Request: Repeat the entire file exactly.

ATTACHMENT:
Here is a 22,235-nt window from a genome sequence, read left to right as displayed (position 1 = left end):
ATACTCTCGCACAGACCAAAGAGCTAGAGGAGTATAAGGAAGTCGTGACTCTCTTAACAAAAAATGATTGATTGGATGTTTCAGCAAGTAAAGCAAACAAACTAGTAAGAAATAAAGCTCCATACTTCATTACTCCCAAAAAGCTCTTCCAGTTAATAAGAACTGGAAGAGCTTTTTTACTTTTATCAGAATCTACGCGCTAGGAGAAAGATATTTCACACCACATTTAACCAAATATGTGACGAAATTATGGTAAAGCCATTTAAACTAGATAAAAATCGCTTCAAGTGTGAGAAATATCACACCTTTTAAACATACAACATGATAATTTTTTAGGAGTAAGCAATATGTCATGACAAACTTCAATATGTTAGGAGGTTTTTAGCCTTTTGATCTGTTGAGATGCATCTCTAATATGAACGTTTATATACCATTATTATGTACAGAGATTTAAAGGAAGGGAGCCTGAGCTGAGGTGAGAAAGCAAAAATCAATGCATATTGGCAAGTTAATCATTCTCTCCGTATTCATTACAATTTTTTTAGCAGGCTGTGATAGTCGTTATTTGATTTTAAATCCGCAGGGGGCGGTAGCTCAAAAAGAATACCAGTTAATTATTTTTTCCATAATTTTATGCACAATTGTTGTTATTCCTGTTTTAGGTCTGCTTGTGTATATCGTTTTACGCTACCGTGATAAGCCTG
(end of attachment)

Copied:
Here is a 22,235-nt window from a genome sequence, read left to right as displayed (position 1 = left end):
ATACTCTCGCACAGACCAAAGAGCTAGAGGAGTATAAGGAAGTCGTGACTCTCTTAACAAAAAATGATTGATTGGATGTTTCAGCAAGTAAAGCAAACAAACTAGTAAGAAATAAAGCTCCATACTTCATTACTCCCAAAAAGCTCTTCCAGTTAATAAGAACTGGAAGAGCTTTTTTACTTTTATCAGAATCTACGCGCTAGGAGAAAGATATTTCACACCACATTTAACCAAATATGTGACGAAATTATGGTAAAGCCATTTAAACTAGATAAAAATCGCTTCAAGTGTGAGAAATATCACACCTTTTAAACATACAACATGATAATTTTTTAGGAGTAAGCAATATGTCATGACAAACTTCAATATGTTAGGAGGTTTTTAGCCTTTTGATCTGTTGAGATGCATCTCTAATATGAACGTTTATATACCATTATTATGTACAGAGATTTAAAGGAAGGGAGCCTGAGCTGAGGTGAGAAAGCAAAAATCAATGCATATTGGCAAGTTAATCATTCTCTCCGTATTCATTACAATTTTTTTAGCAGGCTGTGATAGTCGTTATTTGATTTTAAATCCGCAGGGGGCGGTAGCTCAAAAAGAATACCAGTTAATTATTTTTTCCATAATTTTATGCACAATTGTTGTTATTCCTGTTTTAGGTCTGCTTGTGTATATCGTTTTACGCTACCGTGATAAGCCTG